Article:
Although there have been a number of clinical trials using tolvaptan, many of them did not highlight the number of lung cancer patients involved or their outcomes. Hence there is a scarcity of lung cancer-specific information for tolvaptan. The largest trials in this category are the SALT trials. SALT trials (SALT-1 and SALT-2) were double-blind, placebo-controlled, clinical trials in mostly noncancer medical patients, which compared the effect of tolvaptan to placebo in correcting the hyponatremia. A total of 424 patients with euvolemic or hypervolemic hyponatremia (serum sodium <135 meq/L) due to various underlying causes (heart failure, liver cirrhosis, SIADH, and others) were treated for 30 days with tolvaptan (n=216) or placebo (n=208). After the initial dose of 15 mg, doses were gradually increased to 30 and 60 mg/day depending on response using a 3-day titration scheme. The mean serum sodium concentration at trial entry was 129 meq/L (range 114–136 meq/L). The primary endpoint for these trials was the change in serum sodium from baseline to day 4 and baseline to day 30. At day 4 and day 30 of treatment with tolvaptan, sodium increased significantly than placebo in these patients (40% vs 13% in the SALT-1 trial and 55% vs 11% in the SALT-2 trial). None of the patients were on fluid restriction. Tolvaptan was found to be superior to placebo with respect to several parameters; change in the average daily area under the curve for serum sodium levels from baseline to day 4 and from baseline to day 30, the mean serum sodium concentration at each visit, the time to normalized serum sodium concentrations, the percentage of patients with serum sodium concentrations that were normal on day 4 and on day 30, and the categorical change in the serum sodium concentration from baseline to day 4 and from baseline to day 30. Tolvaptan maintained its superiority over placebo from initial observation point (8 hours after administration of the first dose) to the last day of treatment (day 30) in patients with all levels of hyponatremia irrespective of the underlying cause. Overcorrection of sodium was seen only in four of 223 patients (1.8%) on day 1. Similarly only four of 223 patients (1.8%) had a serum sodium level 146 meq/L or above at some point during the study period. Except for thirst (14% vs 5%), dry mouth (13% vs 4%), and increased urination (7% vs 3%), tolvaptan was well tolerated by most of the patients. Sodium levels trended down to levels comparable to that of placebo patients after a week of stopping tolvaptan. A subgroup analysis of SIADH patients in the SALT trials (out of the total 448 patients included in the SALT trials, 110 had a primary diagnosis of SIADH) also showed improvement in sodium with tolvaptan therapy. Only 5.9% of patients treated with tolvaptan exceeded the treatment target sodium limits, and there were no reports of neurological symptoms suggestive of osmotic demyelination syndrome.52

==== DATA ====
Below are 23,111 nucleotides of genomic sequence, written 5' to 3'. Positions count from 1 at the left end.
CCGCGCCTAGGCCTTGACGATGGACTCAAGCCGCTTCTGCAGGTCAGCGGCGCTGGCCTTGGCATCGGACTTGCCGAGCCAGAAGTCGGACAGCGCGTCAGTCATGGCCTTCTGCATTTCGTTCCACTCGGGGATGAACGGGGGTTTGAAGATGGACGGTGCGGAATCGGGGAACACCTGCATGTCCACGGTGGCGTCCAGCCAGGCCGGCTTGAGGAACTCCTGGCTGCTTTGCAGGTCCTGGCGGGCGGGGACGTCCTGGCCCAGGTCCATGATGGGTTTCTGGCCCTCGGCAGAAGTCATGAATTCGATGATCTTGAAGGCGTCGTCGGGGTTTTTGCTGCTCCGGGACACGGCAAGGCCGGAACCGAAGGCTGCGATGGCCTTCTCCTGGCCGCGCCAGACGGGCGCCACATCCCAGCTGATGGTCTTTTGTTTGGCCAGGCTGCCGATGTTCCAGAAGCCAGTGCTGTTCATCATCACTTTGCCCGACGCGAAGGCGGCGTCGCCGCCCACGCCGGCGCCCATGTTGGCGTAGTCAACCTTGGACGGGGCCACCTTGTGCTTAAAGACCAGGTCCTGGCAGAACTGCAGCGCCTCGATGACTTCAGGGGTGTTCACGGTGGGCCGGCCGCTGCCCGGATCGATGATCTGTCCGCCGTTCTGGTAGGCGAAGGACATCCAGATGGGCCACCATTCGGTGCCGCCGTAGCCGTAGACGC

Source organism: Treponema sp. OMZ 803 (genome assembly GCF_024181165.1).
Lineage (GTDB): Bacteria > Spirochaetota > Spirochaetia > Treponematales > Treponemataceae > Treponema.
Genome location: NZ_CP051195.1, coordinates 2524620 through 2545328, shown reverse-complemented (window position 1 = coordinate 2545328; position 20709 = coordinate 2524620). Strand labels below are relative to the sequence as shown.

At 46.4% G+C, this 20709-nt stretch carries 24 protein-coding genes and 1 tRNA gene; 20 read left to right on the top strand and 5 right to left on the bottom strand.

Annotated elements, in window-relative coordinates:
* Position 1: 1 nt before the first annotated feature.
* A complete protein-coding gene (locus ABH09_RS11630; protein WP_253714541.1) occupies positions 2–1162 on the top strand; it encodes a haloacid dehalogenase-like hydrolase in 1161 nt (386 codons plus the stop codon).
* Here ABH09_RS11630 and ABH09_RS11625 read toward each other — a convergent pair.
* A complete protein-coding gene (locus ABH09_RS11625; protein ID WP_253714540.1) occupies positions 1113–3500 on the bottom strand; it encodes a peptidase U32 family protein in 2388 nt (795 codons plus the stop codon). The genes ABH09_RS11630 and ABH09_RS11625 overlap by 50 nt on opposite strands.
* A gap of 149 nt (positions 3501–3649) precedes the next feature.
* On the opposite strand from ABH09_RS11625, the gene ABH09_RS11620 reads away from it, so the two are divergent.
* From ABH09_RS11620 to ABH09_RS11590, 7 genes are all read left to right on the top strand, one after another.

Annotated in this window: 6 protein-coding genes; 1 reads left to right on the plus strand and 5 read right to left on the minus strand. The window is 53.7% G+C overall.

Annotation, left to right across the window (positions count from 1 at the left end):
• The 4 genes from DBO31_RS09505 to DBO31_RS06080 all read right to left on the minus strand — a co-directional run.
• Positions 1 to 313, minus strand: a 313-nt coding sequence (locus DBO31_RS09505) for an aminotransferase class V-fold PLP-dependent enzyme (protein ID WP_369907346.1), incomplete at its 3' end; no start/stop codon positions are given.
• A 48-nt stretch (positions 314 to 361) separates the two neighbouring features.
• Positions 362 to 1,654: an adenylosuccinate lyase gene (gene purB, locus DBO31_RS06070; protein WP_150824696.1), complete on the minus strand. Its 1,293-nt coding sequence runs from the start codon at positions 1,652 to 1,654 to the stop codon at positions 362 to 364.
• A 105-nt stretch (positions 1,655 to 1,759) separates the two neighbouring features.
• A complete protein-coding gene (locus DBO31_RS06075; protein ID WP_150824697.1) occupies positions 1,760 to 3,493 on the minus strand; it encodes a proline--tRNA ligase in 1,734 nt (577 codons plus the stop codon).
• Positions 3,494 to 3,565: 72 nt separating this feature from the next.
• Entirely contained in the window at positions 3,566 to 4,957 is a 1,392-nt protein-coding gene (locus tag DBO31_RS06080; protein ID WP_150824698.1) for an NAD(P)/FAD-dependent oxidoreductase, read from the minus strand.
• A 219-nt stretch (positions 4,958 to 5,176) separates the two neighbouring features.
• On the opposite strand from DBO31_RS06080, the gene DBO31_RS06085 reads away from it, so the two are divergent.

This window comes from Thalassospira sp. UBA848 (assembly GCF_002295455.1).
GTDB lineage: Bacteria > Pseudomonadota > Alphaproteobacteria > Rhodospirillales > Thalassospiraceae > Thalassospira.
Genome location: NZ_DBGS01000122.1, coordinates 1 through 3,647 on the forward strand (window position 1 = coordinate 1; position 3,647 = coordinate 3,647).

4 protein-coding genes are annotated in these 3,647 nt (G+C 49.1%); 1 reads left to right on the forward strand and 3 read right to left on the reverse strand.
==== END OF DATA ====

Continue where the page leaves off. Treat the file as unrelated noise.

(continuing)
Another trial that looked at the long-term effects of tolvaptan was the SALTWATER trial, an open label extension of SALT-1 and SALT-2 trials. It enrolled 111 patients, and the mean follow-up was 701 days. There was prompt improvement in sodium with use of tolvaptan as early as day 1 with subsequent normalization of serum sodium and normal values were maintained for the entire study periods. Mean serum sodium increased from 130.8 mmol/L at baseline to >135 mmol/L throughout the observation period. Rapid correction of sodium was rarely observed in this study as well. When treatment was discontinued, serum sodium concentrations decreased to approximately baseline values (at day 7), despite the reinstatement of standard care therapy, indicating a need for continued tolvaptan therapy to maintain serum sodium. Although a majority of the patients in this study had SIADH (52.3%), the number of patients who had a diagnosis of cancer is not known.53